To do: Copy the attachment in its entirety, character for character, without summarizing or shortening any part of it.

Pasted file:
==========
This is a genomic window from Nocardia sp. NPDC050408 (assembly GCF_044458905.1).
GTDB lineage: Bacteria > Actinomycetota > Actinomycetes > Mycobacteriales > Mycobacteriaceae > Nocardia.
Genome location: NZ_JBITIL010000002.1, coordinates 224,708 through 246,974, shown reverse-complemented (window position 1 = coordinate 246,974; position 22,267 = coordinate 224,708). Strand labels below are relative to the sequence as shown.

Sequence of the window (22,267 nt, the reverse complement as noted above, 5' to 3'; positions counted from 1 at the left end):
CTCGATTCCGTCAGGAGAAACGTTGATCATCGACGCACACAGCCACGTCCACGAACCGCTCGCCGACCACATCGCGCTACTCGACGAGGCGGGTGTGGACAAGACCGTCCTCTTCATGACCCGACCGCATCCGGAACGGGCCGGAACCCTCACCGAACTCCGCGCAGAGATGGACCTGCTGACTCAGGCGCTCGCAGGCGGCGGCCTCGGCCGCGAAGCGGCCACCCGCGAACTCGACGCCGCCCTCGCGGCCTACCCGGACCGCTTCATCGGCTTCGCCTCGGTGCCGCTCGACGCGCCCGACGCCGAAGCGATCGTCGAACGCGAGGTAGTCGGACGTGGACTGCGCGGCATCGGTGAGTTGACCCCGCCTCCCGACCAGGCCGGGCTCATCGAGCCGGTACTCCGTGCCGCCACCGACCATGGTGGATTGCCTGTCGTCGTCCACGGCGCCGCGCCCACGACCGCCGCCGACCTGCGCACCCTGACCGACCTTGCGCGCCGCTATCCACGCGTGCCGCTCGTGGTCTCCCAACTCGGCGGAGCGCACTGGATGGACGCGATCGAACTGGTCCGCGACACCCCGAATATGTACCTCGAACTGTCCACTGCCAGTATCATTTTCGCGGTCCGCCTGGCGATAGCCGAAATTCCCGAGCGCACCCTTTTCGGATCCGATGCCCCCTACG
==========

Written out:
This is a genomic window from Nocardia sp. NPDC050408 (assembly GCF_044458905.1).
GTDB lineage: Bacteria > Actinomycetota > Actinomycetes > Mycobacteriales > Mycobacteriaceae > Nocardia.
Genome location: NZ_JBITIL010000002.1, coordinates 224,708 through 246,974, shown reverse-complemented (window position 1 = coordinate 246,974; position 22,267 = coordinate 224,708). Strand labels below are relative to the sequence as shown.

Sequence of the window (22,267 nt, the reverse complement as noted above, 5' to 3'; positions counted from 1 at the left end):
CTCGATTCCGTCAGGAGAAACGTTGATCATCGACGCACACAGCCACGTCCACGAACCGCTCGCCGACCACATCGCGCTACTCGACGAGGCGGGTGTGGACAAGACCGTCCTCTTCATGACCCGACCGCATCCGGAACGGGCCGGAACCCTCACCGAACTCCGCGCAGAGATGGACCTGCTGACTCAGGCGCTCGCAGGCGGCGGCCTCGGCCGCGAAGCGGCCACCCGCGAACTCGACGCCGCCCTCGCGGCCTACCCGGACCGCTTCATCGGCTTCGCCTCGGTGCCGCTCGACGCGCCCGACGCCGAAGCGATCGTCGAACGCGAGGTAGTCGGACGTGGACTGCGCGGCATCGGTGAGTTGACCCCGCCTCCCGACCAGGCCGGGCTCATCGAGCCGGTACTCCGTGCCGCCACCGACCATGGTGGATTGCCTGTCGTCGTCCACGGCGCCGCGCCCACGACCGCCGCCGACCTGCGCACCCTGACCGACCTTGCGCGCCGCTATCCACGCGTGCCGCTCGTGGTCTCCCAACTCGGCGGAGCGCACTGGATGGACGCGATCGAACTGGTCCGCGACACCCCGAATATGTACCTCGAACTGTCCACTGCCAGTATCATTTTCGCGGTCCGCCTGGCGATAGCCGAAATTCCCGAGCGCACCCTTTTCGGATCCGATGCCCCCTACG